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Although Google postponed its big launch event in Manhattan today, some more details about its latest device, the Nexus 4, have leaked, thanks to LG’s international websites. Now, Google has confirmed the device’s launch as well as details on the charging technologies it supports.

From the official Google blog:

Nexus 4 is our latest smartphone, developed together with LG. It has a quad-core processor, which means it’s super fast, a crisp 4.7″ (320 ppi) display that’s perfect for looking at photos and watching YouTube, and with wireless charging — you just set the phone down on a charging surface to power it up, no wires needed.

The new specs, which include out-of-the-box wireless charging capabilities, were first reported by the intrepid nerds of Ubergizmo. The keyword for today’s news is “induction coil.”

Induction coils are a fun little technology invented by Irish priest and scientist Nicholas Callan in 1836. These coils, made of two insulated copper wires wrapped around an iron core, can transform a low-voltage DC power supply into high-voltage pulses through the magic of electromagnetic fields that are created and then collapse. The coils are currently used in ignition relays in car engines, in camera flashes, and in strobe lights.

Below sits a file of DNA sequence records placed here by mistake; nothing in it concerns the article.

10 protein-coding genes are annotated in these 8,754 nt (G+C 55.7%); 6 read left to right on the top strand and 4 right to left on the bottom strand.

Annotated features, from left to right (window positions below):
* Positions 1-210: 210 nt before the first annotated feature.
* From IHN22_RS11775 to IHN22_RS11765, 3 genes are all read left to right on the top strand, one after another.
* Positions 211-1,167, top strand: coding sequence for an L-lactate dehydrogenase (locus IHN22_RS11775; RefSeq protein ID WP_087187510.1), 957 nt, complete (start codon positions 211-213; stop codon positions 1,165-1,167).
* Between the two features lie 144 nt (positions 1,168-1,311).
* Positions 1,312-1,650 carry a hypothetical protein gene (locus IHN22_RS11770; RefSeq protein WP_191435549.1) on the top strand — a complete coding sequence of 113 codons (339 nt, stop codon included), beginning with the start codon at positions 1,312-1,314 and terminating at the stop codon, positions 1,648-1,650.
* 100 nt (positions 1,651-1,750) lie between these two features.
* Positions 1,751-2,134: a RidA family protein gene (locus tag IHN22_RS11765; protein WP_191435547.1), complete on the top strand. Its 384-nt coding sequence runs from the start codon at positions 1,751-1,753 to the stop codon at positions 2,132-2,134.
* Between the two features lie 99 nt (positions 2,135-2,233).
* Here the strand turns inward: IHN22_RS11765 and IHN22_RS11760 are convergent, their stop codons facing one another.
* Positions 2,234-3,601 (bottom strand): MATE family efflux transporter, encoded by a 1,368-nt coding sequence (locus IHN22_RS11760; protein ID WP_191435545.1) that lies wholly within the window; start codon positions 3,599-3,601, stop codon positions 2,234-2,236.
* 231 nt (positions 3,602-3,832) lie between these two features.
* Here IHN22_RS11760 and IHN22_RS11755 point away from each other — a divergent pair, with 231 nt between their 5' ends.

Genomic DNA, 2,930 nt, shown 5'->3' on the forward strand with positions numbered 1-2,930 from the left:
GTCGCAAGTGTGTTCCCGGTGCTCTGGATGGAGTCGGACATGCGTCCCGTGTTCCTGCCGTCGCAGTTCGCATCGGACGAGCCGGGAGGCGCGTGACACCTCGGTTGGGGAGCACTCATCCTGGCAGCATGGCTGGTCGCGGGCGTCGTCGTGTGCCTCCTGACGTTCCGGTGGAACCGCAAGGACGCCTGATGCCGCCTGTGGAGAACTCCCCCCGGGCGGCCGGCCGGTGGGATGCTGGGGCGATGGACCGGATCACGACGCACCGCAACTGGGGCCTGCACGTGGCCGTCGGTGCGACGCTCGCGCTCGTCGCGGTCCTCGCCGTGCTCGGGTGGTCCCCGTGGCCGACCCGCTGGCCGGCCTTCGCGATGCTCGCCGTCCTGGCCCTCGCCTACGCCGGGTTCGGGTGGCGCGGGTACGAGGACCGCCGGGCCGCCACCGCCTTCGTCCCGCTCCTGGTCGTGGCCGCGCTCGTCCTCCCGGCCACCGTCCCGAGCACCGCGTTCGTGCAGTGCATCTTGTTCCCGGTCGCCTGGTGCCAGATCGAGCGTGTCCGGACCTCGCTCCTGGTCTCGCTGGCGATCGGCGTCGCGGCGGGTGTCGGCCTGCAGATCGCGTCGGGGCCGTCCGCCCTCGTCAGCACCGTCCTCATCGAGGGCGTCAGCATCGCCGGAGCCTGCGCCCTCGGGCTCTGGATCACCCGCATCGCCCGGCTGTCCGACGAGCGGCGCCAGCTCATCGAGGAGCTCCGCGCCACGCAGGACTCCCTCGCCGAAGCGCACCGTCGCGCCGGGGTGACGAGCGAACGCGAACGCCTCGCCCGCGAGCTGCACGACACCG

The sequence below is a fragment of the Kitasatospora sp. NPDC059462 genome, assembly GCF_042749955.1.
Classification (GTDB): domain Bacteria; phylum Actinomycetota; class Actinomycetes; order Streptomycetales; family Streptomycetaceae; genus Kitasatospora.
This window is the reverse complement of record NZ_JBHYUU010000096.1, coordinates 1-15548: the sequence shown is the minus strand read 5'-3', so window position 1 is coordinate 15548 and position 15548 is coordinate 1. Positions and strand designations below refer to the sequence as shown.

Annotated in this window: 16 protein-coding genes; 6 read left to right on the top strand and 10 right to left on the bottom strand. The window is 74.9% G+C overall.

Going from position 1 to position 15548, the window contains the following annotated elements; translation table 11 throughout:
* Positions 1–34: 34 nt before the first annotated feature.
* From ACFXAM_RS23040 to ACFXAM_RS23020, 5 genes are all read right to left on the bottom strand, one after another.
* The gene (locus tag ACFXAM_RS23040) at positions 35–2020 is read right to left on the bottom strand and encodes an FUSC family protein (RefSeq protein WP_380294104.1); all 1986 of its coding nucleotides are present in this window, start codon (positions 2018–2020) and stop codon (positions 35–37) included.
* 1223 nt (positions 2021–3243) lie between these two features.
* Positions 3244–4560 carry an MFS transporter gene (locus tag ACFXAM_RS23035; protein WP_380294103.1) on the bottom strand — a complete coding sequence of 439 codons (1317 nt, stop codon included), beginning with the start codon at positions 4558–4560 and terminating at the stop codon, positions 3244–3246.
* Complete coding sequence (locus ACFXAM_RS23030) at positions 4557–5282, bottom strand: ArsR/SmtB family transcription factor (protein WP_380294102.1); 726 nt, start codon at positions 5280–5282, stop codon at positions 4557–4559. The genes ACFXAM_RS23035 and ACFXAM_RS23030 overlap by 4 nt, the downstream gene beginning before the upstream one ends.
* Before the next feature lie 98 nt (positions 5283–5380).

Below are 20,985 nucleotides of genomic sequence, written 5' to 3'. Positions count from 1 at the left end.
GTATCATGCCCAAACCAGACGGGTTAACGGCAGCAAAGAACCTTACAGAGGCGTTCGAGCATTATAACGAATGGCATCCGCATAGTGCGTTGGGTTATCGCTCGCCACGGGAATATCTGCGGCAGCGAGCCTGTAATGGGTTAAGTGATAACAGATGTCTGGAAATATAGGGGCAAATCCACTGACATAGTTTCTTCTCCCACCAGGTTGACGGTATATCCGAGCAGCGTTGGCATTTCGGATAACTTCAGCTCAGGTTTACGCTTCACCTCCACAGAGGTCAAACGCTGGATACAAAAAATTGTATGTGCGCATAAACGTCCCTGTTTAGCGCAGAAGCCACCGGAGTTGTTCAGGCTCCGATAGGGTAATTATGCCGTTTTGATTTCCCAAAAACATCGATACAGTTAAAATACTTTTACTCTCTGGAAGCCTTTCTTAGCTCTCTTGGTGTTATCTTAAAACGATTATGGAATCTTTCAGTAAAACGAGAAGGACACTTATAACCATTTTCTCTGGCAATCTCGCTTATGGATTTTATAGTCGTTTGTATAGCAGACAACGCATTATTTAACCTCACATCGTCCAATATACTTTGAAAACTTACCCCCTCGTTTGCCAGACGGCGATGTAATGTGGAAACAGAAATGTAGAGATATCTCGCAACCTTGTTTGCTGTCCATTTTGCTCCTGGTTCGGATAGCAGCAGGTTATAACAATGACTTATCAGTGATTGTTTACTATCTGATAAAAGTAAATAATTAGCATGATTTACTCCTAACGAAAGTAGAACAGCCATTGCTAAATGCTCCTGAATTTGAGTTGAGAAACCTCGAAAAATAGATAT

The induction coil in the Nexus 4 would match with another induction coil in a wireless charging base. Inductive coupling technologies for charging devices have proven slower at charging, less efficient, and more costly to produce; they’re also completely without industry-wide standards, which is a whole barrel of monkeys’ worth of fun to sort out (remember the days before microUSB chargers took over?).

On the other hand, induction chargers are cool, because … science.

Of course, the phone also comes with a port for traditional charging for those unimpressed by science and/or in a hurry to get their battery juiced up again.

Here’s a snap of the leaked manual, which popped up on LG’s UK and Australian websites shortly after Google cancelled the product announcement due to Hurricane Sandy‘s impending rampage across the Atlantic seaboard.

We also expected to hear more about the Nexus 10 at today’s now-postponed event.

Our previous look at the Nexus 4 left VentureBeat reporter Ricardo Bilton somewhat unimpressed with the design; his exact words were “heavy on bling, short on style.” We’ll see how the phone’s functions and features measure up when Google lets us get our mitts on these devices soon. In the meantime, we’re getting more details from the device manufacturers and will have a full report on the devices shortly.


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